G.R. No. 46274, 2 November 1939


John C. Robb made a business trip to Shanghai as per request by the board of directors of the Philippine Greyhound Club, Inc. to study the operation of a dog racing course. The defendant stayed at American Club where he became acquainted with Fisher. Upon knowing the purpose of the defendant the plaintiff himself asked the defendant if he could be part of the stockholder. The defendant agreed to it, and the plaintiff then paid the first installment.

The defendant went back to Manila and the board of directors of PGCI issued a call for the payment of the second installment in which the plaintiff answered that he had already paid the same. The PGCI was then replaced by The Philippine Racing Club. The defendant then sends letters to plaintiff informing him of the critical condition of the PGCI to reimburse the second installment out of moral responsibility.


Whether or not there was sufficient consideration to justify the promise made by the defendant-appellant in his letters


No. The Supreme Court held that the promise made by an organizer of a dog racing course to a stockholder to return to him certain amounts paid by the latter in satisfaction of his subscription upon the belief of said organizer that he was morally responsible because of the failure of the enterprise, is not the consideration required by article 1261 of the Civil Code as an essential element for the legal existence of an onerous contract which would bind the promisor to comply with his promise.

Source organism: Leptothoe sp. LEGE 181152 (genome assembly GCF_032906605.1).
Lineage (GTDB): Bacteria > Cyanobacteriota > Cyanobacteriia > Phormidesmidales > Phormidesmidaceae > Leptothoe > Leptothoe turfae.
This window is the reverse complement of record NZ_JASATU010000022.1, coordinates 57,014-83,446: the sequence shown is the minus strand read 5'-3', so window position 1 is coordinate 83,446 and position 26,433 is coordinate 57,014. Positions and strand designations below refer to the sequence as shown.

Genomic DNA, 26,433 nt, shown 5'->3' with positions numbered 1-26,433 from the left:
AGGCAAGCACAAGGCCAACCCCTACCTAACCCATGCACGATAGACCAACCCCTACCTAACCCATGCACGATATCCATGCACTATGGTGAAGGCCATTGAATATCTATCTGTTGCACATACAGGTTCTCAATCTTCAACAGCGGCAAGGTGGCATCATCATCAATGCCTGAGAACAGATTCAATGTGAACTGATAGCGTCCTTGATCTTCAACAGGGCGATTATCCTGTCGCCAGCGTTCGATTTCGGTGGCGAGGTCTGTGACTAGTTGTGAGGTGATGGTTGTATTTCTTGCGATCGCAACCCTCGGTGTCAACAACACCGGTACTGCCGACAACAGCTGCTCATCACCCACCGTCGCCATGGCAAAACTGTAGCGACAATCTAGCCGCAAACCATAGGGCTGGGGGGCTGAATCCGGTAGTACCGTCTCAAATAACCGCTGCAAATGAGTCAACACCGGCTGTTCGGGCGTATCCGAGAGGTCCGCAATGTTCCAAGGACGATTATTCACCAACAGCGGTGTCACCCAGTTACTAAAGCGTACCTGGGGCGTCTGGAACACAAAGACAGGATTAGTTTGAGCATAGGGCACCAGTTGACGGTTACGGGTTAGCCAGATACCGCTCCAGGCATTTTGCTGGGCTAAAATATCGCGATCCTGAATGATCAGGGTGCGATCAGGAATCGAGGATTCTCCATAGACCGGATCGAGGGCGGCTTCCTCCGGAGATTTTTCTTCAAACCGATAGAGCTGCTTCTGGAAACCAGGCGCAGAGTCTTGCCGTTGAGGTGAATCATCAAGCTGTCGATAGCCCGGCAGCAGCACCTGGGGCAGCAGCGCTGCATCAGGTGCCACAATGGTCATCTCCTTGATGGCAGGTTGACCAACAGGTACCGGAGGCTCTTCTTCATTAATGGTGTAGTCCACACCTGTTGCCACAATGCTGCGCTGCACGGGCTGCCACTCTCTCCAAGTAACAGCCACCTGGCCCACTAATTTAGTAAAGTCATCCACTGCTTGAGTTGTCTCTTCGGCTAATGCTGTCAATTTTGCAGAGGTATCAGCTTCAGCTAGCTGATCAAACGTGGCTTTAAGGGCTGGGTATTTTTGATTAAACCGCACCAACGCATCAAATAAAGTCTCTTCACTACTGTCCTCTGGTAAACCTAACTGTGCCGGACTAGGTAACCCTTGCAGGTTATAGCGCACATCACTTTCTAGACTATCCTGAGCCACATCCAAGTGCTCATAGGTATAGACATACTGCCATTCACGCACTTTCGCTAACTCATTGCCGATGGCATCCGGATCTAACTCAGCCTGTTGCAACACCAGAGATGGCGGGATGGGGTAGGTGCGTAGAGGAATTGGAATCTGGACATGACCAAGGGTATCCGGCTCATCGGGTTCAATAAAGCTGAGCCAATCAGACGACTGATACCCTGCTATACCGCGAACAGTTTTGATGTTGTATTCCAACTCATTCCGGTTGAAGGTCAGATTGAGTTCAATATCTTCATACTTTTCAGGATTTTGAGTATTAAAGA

ART. 1261. There is no contract unless the following requisites exists:

  1. The consent of the contracting parties;
  2. A definite object which is the subject-matter of the contract;
  3. A consideration for the obligation established.

In the present case, while the defendant-appellant told the plaintiff-appellee that he felt morally responsible for the second payments which had been made to carry out his plan, and that Mr. Hilscher and he would do everything possible so that the stockholders who had made second payments may receive the amount paid by them from their personal funds because they voluntarily assumed the responsibility to make such payment as soon as they receive from the Philippine racing Club certain shares for their services as promoters of said organization, it does not appear that the plaintiff-appellee had consented to said form of reimbursement which he had directly paid to the Philippine Greyhound Club, Inc., in satisfaction of the second installment. The first essential requisite required by the cited article 1261 of the Civil Code for the existence of a contract, does not exists.

* Case digest by  Aileen B. Buenafe, LLB-1, Andres Bonifacio Law School, SY 2017-2018